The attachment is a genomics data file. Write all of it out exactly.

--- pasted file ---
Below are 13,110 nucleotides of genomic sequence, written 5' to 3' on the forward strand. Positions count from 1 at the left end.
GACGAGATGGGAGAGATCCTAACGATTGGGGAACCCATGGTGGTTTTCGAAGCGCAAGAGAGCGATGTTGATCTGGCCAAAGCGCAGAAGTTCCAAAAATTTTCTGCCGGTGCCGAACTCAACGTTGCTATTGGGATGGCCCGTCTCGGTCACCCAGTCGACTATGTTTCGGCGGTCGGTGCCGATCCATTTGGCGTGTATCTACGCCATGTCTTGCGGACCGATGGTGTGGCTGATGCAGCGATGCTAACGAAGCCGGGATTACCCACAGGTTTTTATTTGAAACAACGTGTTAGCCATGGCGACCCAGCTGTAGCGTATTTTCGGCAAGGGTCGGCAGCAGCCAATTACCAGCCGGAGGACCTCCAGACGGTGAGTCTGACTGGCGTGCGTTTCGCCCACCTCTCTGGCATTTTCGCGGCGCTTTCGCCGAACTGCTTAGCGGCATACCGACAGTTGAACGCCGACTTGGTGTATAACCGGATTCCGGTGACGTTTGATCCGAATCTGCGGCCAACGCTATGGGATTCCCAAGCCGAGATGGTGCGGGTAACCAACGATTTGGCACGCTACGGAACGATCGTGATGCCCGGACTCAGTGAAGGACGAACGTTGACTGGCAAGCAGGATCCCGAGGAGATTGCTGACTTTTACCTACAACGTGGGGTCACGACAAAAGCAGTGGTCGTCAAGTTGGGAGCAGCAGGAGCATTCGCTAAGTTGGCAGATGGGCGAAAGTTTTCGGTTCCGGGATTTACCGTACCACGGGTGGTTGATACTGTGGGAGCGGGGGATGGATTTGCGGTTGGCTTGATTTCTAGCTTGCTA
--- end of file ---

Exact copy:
Below are 13,110 nucleotides of genomic sequence, written 5' to 3' on the forward strand. Positions count from 1 at the left end.
GACGAGATGGGAGAGATCCTAACGATTGGGGAACCCATGGTGGTTTTCGAAGCGCAAGAGAGCGATGTTGATCTGGCCAAAGCGCAGAAGTTCCAAAAATTTTCTGCCGGTGCCGAACTCAACGTTGCTATTGGGATGGCCCGTCTCGGTCACCCAGTCGACTATGTTTCGGCGGTCGGTGCCGATCCATTTGGCGTGTATCTACGCCATGTCTTGCGGACCGATGGTGTGGCTGATGCAGCGATGCTAACGAAGCCGGGATTACCCACAGGTTTTTATTTGAAACAACGTGTTAGCCATGGCGACCCAGCTGTAGCGTATTTTCGGCAAGGGTCGGCAGCAGCCAATTACCAGCCGGAGGACCTCCAGACGGTGAGTCTGACTGGCGTGCGTTTCGCCCACCTCTCTGGCATTTTCGCGGCGCTTTCGCCGAACTGCTTAGCGGCATACCGACAGTTGAACGCCGACTTGGTGTATAACCGGATTCCGGTGACGTTTGATCCGAATCTGCGGCCAACGCTATGGGATTCCCAAGCCGAGATGGTGCGGGTAACCAACGATTTGGCACGCTACGGAACGATCGTGATGCCCGGACTCAGTGAAGGACGAACGTTGACTGGCAAGCAGGATCCCGAGGAGATTGCTGACTTTTACCTACAACGTGGGGTCACGACAAAAGCAGTGGTCGTCAAGTTGGGAGCAGCAGGAGCATTCGCTAAGTTGGCAGATGGGCGAAAGTTTTCGGTTCCGGGATTTACCGTACCACGGGTGGTTGATACTGTGGGAGCGGGGGATGGATTTGCGGTTGGCTTGATTTCTAGCTTGCTA